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All About Dental X-rays

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Updated March 08, 2012

The Dental X-ray:

Everyone who has been to the dentist has had dental x-rays at some point, whether as part of their routine visit or to help diagnose a problem. So, what exactly are dental x-rays for and why are they such an important preventative and diagnostic tool for the dental professional?

There are many different types of dental x-rays and they all have different purposes. These are the most commonly used dental x-rays and the information that they provide your dentist.

How Are X-rays Performed?

  • Dental x-rays are taken with you sitting upright in a chair.
  • The dental technician will place a lead apron over your chest and wrap a thyroid collar around your neck.
  • The x-ray sensor or film will be placed in your mouth for the picture.

Most patients do not have any problems or discomfort when taking x-rays. The size and location of the sensor placement are a big factor in how comfortable or uncomfortable you will be. The size of your mouth is also a factor because if you have a small mouth, it makes placing the sensor a little more challenging. Taking x-rays should never be painful, just awkward or uncomfortable at the most.

If you happen to have a sensitive gag reflex, you may want to let your dental technician know ahead of time. There are things they can do to help keep the gag reflex at bay while taking the x-ray. Children are especially prone to gag reflexes and have a hard time with dental x-rays.

Bitewing X-rays:

Bitewings are typically taken every year (or as recommended by your dentist) to help detect dental caries between your teeth as well as to check the bone level that houses your teeth.

Periapical X-rays:

Often referred to as PA's, this type of x-ray takes a full tooth picture from the very top of the tooth (crown) to the very tip of the root. Periapical x-rays are usually taken when you are having symptoms with a specific tooth or as a follow-up to a procedure. Your dentist can help determine if there is an abscess, abnormalities in the surrounding bone structure, or deep decay.

Occlusal X-rays:

These specialized x-rays are not as routinely used as the others, but can provide very valuable information. They are typically used to show the roof or floor of the mouth and to check for things like extra teeth, impacted teeth, abnormalities, issues with the jaw, and any solid growths, such as tumors.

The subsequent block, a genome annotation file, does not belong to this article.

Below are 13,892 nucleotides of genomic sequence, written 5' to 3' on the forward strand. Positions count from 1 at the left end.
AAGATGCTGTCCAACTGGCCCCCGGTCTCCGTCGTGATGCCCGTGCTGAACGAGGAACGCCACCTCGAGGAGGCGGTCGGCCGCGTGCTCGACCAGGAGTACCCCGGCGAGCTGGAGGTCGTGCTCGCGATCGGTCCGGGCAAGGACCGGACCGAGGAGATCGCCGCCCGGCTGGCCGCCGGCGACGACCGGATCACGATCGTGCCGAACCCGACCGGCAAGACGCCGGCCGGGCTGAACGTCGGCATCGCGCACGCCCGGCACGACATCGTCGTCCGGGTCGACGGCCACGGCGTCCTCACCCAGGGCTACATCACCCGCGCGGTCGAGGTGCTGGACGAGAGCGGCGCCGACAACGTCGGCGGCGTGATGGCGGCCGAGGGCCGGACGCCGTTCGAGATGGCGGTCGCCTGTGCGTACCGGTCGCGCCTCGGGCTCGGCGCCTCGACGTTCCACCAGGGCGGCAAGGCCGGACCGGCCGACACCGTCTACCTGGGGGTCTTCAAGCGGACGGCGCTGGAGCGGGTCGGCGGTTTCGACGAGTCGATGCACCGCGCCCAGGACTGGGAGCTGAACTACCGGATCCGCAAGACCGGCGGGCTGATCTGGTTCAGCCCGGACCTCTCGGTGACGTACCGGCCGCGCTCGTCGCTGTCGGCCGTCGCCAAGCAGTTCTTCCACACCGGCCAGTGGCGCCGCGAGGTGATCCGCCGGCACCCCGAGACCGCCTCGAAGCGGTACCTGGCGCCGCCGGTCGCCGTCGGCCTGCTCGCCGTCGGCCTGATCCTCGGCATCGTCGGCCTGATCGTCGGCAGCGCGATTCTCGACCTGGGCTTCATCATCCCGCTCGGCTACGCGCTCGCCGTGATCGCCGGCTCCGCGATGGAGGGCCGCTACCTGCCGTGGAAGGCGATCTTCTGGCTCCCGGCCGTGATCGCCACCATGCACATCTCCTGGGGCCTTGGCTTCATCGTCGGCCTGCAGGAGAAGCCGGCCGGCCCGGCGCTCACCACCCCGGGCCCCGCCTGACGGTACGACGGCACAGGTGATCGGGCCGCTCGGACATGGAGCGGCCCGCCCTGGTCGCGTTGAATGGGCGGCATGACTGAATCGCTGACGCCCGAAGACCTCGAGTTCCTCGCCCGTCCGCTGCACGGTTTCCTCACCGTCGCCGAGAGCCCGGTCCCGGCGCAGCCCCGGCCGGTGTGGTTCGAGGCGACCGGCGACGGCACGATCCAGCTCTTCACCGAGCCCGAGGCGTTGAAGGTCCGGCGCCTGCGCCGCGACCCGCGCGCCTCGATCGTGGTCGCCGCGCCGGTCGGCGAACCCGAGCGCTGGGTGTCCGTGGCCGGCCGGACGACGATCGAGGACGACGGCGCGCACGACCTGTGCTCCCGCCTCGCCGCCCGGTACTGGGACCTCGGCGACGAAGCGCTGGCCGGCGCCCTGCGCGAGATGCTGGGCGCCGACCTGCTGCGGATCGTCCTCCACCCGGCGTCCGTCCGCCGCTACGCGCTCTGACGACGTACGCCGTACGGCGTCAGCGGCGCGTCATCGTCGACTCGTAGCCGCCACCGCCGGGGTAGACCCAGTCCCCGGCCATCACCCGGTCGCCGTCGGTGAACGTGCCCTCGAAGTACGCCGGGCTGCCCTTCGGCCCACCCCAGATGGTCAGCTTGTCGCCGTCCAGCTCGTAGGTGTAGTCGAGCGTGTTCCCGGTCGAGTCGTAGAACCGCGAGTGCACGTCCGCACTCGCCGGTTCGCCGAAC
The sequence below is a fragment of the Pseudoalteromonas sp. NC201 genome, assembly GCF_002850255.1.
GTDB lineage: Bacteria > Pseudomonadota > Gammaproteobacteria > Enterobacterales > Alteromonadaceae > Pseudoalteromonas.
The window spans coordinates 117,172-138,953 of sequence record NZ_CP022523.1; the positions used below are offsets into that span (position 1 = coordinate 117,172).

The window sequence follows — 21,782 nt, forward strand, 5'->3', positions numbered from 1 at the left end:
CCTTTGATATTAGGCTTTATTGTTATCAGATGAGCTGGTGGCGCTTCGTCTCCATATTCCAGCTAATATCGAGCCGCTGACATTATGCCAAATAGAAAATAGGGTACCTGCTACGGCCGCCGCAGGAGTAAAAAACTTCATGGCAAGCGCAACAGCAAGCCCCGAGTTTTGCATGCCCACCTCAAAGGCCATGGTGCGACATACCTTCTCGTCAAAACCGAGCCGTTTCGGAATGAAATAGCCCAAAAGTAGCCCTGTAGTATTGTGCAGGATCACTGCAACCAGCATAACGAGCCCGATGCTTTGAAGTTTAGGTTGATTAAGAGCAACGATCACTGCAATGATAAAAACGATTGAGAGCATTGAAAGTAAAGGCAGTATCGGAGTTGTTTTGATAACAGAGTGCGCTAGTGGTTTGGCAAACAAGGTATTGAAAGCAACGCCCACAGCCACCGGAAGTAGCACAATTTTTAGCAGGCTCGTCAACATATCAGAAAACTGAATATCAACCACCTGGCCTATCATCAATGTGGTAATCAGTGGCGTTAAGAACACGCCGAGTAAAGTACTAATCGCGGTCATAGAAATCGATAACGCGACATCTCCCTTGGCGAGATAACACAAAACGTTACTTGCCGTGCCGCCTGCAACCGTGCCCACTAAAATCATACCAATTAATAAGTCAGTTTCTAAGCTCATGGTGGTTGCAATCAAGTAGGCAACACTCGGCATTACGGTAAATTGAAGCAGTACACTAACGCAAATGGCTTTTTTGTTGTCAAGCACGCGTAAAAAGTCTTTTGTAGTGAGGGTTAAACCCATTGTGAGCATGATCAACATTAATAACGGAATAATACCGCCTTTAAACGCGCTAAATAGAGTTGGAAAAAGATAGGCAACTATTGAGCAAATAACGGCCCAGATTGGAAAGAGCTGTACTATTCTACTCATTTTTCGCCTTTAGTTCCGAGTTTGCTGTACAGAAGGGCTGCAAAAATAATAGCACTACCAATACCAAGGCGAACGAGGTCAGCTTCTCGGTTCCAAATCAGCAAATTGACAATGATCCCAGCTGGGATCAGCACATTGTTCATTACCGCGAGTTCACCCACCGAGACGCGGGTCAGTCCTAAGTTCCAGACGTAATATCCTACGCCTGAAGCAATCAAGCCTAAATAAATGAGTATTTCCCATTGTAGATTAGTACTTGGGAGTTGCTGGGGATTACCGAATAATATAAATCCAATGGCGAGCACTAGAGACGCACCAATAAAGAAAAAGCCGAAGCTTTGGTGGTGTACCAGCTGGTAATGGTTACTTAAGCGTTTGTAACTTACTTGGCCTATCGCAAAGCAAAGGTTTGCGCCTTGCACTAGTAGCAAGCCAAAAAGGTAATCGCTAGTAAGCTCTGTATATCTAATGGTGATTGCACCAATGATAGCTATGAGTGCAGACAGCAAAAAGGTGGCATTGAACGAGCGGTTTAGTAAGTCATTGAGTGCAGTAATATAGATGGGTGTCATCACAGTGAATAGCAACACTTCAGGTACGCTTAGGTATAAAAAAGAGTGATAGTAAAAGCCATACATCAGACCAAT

Panoramic X-rays:

A panorex x-ray is taken every 3-5 years (or whatever is recommended by your dentist) but can also be taken by your orthodontist in preparation of braces and by an oral surgeon in preparation for surgery, such as extracting your wisdom teeth.

Digital Versus Plain Film X-rays:

Digital x-rays are starting to replace traditional plain film x-rays due to the ease of use, efficiency, and most importantly, the reduced amount of radiation needed and used. Digital x-rays are taken with a specialized sensor that sends the image directly to the computer, where it can be viewed immediately. With a plain film x-ray, if the image comes out too light or too dark, it would need to be retaken. With a digital x-ray, you can adjust the x-ray on the computer to allow for easier reading. The dentist can also zoom in on specific areas of the x-ray and even create a larger image.

Concerns about Radiation:

There are guidelines and regulations put in place in order to keep the radiation exposure to a minimum. States often have very strict protocols in place, as well as inspections to protect the public's safety. And while we all should try to limit our exposure, dental x-ray equipment (if used properly and the technicians are following all of the guidelines recommended) is fairly safe and uses very little radiation.

Pregnancy and Dental X-rays:

Both dentists and obstetricians say it is not recommended that you have any dental x-rays taken while pregnant, unless it is absolutely necessary. The American Pregnancy Association states that although the amount of radiation you receive from a single x-ray is not enough to pose a real threat to a developing fetus, they highly recommend you put off any x-rays and other dental work until after the baby is born.

Insurance for X-rays:

Most dental insurance plans cover routine dental x-rays along with your routine dental exam. Every dental plan is different, though, so you should check with your insurance provider and/or HR representative for details on your specific plan.

Recommended Frequency of Dental X-rays:

The U.S. Food and Drug Administration have set the following guidelines regarding the administering of dental x-rays during a routine dental visit.

  • For a child with no clinical decay and no risk of decay, posterior bitewings are recommended every 1-2 years.
  • An adult with no obvious clinical decay and no increased risk should receive posterior bitewings every 2-3 years.
  • For a child with evident clinical decay or at an increased risk of dental decay, posterior bitewings are recommended every 6-12 months.
  • Adults who have an increased risk of tooth decay, obvious clinical decay, generalized dental disease, or a history of extensive dental treatment should have posterior bitewings taken every 6-18 months.

Sources:

American Pregnancy Association, "Dental Work During Pregnancy." Accessed January 15, 2012. http://www.americanpregnancy.org/pregnancyhealth/dentalwork.html

U.S. Food and Drug Administration Chart: Guidelines for Prescribing Dental Radiographs. Accessed January 18, 2012. http://www.fda.gov/Radiation-EmittingProducts/RadiationEmittingProductsandProcedures/MedicalImaging/MedicalX-Rays/ucm116506.htm

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